Embedded systems are usually very limited in resources, so another computer is used to compile their own programs.
Compilers usually have all higher-level languages (like C) converted to a low-level (but still portable) Intermediate Representation, further compiled down to the assembly language of choice.
Alas, for GCC, that intermediate representation is internal, eventually exported as GIMPLE for debugging, but hardly ever re-imported back for compiling. The same program is in charge of parsing C's syntax then immediately generating the assembly.
To have different target assembly, GCC offers different binaries: one for each target architecture, such as avr-gcc for AVR, arm-none-eabi-gcc for ARM, mips-gcc for MIPS, riscv64-gcc for RISC-V 64-bit...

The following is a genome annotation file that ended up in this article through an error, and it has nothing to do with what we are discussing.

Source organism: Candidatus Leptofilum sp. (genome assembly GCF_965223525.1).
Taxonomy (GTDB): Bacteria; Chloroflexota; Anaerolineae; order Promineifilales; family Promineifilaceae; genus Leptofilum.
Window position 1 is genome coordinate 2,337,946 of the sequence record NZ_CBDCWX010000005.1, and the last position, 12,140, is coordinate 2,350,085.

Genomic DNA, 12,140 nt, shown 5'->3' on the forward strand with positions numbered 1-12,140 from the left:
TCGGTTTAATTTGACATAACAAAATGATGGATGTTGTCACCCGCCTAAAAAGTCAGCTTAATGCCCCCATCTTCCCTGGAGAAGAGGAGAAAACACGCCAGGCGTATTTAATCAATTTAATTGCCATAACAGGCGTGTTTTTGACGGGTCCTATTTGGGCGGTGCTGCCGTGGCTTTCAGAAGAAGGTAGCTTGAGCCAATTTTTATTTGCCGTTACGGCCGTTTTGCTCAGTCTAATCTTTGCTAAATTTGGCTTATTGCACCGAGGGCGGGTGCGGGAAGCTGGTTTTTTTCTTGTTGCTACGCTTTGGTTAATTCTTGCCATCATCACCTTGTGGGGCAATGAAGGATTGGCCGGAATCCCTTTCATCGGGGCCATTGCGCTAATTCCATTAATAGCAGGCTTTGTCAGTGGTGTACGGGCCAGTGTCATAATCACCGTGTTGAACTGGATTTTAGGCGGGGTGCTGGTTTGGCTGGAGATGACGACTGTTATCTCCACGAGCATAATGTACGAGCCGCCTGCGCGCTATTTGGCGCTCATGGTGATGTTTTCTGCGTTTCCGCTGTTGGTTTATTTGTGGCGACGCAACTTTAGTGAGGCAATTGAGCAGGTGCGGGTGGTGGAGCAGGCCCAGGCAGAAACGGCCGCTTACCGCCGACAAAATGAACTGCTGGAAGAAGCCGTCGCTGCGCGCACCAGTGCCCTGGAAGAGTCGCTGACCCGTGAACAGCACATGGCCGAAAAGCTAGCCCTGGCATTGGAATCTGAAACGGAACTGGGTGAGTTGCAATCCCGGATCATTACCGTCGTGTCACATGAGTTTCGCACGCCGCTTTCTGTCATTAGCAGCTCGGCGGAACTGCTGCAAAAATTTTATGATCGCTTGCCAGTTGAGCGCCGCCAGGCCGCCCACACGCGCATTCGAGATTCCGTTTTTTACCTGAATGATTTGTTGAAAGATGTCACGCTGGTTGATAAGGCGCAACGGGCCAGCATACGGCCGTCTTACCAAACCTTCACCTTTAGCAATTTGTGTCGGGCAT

Each of these binaries is preconfigured to use the collection of tools with that same prefix, and the right C libraries.
There is nothing that require a binary to be produced on a CPU of the same architecture, and cross compilers are normal compilers. It is only for convenience that the GCC compiler running on an amd64 machine is named "gcc" instead of "amd64-gcc".
In the end, a "native" compiler is just a cross-compiler that happen to compile for the same architecture as the one running it: a amd64-gcc compiler is built with the same source and does the same thing regardless wheter it runs on an amd64, i386, or arm computer.